One lab is digging into its freezer to thaw out the archived sperm of SARS-susceptible mice. Another is anesthetizing ferrets so they don’t sneeze when the new coronavirus is squirted into their nostrils. Yet others are racing to infect macaques, marmosets, and African green monkeys.
Those animals could prove critical for understanding how Covid-19 works — and for concocting vaccines and treatments to stop its sweep. Every day, it seems another company announces an attempt to make its own virus-fighting vials. But to test an experimental formulation, scientists can’t just jump from Petri dishes into people. They need to try it in critters first, to check that the stuff is safe and effective.
Now, researchers are rushing to figure out which creatures work best, a task that could take months. “We’re at the ‘Uh oh, it’s complicated’ stage,” said Lisa Gralinski, a microbiologist and assistant professor of epidemiology who studies coronaviruses at the University of North Carolina at Chapel Hill.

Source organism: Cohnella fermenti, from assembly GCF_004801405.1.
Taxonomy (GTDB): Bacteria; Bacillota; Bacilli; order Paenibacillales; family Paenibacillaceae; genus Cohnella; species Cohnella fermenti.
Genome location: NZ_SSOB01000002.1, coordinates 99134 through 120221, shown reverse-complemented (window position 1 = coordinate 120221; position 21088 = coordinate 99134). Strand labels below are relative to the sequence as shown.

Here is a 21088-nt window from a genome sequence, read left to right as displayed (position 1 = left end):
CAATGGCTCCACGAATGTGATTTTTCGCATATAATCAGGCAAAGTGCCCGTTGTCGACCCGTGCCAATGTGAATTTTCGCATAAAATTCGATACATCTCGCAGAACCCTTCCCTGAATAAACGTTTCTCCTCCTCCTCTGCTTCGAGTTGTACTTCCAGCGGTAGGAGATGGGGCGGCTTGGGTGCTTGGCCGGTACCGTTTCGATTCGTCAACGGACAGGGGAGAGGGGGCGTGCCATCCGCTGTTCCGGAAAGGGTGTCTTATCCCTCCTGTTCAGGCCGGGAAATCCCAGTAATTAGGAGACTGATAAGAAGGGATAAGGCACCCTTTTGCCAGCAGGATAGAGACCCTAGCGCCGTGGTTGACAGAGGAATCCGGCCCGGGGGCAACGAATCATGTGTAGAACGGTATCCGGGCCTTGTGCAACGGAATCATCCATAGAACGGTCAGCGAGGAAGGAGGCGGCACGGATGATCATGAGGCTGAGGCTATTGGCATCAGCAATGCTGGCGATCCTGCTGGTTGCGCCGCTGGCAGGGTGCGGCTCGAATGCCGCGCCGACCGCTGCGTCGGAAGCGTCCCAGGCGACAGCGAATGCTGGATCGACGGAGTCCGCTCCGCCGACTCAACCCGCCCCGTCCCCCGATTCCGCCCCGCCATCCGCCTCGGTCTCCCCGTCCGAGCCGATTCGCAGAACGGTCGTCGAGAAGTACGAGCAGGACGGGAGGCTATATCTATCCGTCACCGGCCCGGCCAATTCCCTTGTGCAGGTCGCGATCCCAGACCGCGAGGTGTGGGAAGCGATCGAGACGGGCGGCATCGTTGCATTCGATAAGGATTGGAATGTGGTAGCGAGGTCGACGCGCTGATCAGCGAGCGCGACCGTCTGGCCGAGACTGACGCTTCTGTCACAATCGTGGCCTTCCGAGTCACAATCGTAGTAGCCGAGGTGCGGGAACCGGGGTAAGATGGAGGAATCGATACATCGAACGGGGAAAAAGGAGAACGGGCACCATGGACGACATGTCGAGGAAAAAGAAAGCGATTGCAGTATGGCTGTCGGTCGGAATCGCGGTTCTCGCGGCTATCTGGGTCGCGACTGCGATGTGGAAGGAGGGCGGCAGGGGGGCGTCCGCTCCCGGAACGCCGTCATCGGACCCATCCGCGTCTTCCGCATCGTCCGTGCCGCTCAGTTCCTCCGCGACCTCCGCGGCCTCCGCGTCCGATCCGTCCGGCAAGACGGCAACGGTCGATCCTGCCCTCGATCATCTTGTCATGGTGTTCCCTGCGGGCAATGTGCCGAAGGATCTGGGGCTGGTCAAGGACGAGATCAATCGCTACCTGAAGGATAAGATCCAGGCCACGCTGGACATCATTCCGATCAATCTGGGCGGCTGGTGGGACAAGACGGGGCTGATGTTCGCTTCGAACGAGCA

The trouble is, labs can’t just use whatever animal they have lying around to start testing their shiniest Covid-19 vaccine. Not every animal is susceptible to the virus, and those that are may not show signs of disease. Even if they do get sick, that doesn’t mean their symptoms match the ones doctors hope to prevent and treat in humans, which can run the gamut from almost unnoticeable cough to life-threatening lung injury.
An infected but asymptomatic animal can tell scientists whether drugs or vaccines effectively fight the pathogen. Yet because severe disease might be partially driven by the human immune system itself — a violent inflammatory response to a viral intruder — those creatures that can slough off this coronavirus without looking any worse for wear can’t tell us everything.